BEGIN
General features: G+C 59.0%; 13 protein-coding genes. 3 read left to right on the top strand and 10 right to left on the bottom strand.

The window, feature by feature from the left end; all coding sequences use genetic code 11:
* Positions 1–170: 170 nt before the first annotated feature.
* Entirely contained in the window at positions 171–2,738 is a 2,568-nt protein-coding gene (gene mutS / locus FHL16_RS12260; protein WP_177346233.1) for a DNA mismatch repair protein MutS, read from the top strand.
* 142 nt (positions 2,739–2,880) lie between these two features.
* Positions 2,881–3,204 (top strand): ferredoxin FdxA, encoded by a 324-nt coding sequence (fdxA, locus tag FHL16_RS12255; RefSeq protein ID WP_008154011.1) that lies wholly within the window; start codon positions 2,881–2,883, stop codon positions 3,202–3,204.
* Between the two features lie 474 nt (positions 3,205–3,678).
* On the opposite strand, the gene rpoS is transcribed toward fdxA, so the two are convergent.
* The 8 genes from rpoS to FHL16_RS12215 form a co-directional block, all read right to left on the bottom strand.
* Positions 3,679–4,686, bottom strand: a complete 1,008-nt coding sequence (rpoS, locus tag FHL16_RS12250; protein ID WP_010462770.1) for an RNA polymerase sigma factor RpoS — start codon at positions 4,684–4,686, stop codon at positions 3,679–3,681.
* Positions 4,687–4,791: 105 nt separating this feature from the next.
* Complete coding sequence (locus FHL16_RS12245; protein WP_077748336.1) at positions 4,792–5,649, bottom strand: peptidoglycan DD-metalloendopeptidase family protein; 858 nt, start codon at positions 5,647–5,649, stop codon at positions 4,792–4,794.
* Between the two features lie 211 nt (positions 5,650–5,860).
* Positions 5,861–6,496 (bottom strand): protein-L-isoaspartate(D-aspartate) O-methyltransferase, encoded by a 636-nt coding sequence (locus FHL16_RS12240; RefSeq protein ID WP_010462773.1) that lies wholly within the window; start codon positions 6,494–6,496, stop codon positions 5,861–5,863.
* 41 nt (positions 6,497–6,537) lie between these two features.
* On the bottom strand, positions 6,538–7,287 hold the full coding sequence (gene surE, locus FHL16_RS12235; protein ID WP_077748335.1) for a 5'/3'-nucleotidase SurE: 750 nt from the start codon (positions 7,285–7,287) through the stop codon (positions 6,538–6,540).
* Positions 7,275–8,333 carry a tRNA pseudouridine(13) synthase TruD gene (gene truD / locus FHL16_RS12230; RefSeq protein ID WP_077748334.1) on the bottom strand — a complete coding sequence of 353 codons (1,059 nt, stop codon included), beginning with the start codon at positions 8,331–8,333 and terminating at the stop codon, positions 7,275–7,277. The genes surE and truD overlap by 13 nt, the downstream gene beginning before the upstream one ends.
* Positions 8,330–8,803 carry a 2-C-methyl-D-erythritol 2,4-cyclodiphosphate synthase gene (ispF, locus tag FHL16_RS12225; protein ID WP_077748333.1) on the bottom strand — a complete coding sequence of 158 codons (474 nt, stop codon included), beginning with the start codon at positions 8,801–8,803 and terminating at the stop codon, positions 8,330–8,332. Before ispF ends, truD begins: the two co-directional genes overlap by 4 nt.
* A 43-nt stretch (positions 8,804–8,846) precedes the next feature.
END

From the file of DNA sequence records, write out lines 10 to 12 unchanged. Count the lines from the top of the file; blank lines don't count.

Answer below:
* Positions 3,679–4,686, bottom strand: a complete 1,008-nt coding sequence (rpoS, locus tag FHL16_RS12250; protein ID WP_010462770.1) for an RNA polymerase sigma factor RpoS — start codon at positions 4,684–4,686, stop codon at positions 3,679–3,681.
* Positions 4,687–4,791: 105 nt separating this feature from the next.
* Complete coding sequence (locus FHL16_RS12245; protein WP_077748336.1) at positions 4,792–5,649, bottom strand: peptidoglycan DD-metalloendopeptidase family protein; 858 nt, start codon at positions 5,647–5,649, stop codon at positions 4,792–4,794.